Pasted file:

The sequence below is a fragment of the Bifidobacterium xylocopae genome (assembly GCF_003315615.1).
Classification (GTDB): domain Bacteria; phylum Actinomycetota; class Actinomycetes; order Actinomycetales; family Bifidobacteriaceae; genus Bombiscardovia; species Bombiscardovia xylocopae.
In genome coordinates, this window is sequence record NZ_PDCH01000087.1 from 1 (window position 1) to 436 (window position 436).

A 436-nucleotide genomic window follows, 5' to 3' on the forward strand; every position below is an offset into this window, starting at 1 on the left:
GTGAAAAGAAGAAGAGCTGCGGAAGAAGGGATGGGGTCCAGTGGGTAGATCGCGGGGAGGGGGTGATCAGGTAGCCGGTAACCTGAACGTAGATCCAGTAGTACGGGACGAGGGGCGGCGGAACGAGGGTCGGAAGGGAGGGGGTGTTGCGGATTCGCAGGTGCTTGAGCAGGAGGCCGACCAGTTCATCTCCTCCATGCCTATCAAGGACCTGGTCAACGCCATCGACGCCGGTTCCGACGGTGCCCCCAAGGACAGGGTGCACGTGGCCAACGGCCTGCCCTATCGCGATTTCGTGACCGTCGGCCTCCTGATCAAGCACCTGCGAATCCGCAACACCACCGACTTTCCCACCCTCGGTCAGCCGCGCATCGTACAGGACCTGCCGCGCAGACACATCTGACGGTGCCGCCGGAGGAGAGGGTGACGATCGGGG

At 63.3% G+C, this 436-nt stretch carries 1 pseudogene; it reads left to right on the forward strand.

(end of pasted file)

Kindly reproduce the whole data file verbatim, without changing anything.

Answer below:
The sequence below is a fragment of the Bifidobacterium xylocopae genome (assembly GCF_003315615.1).
Classification (GTDB): domain Bacteria; phylum Actinomycetota; class Actinomycetes; order Actinomycetales; family Bifidobacteriaceae; genus Bombiscardovia; species Bombiscardovia xylocopae.
In genome coordinates, this window is sequence record NZ_PDCH01000087.1 from 1 (window position 1) to 436 (window position 436).

A 436-nucleotide genomic window follows, 5' to 3' on the forward strand; every position below is an offset into this window, starting at 1 on the left:
GTGAAAAGAAGAAGAGCTGCGGAAGAAGGGATGGGGTCCAGTGGGTAGATCGCGGGGAGGGGGTGATCAGGTAGCCGGTAACCTGAACGTAGATCCAGTAGTACGGGACGAGGGGCGGCGGAACGAGGGTCGGAAGGGAGGGGGTGTTGCGGATTCGCAGGTGCTTGAGCAGGAGGCCGACCAGTTCATCTCCTCCATGCCTATCAAGGACCTGGTCAACGCCATCGACGCCGGTTCCGACGGTGCCCCCAAGGACAGGGTGCACGTGGCCAACGGCCTGCCCTATCGCGATTTCGTGACCGTCGGCCTCCTGATCAAGCACCTGCGAATCCGCAACACCACCGACTTTCCCACCCTCGGTCAGCCGCGCATCGTACAGGACCTGCCGCGCAGACACATCTGACGGTGCCGCCGGAGGAGAGGGTGACGATCGGGG

At 63.3% G+C, this 436-nt stretch carries 1 pseudogene; it reads left to right on the forward strand.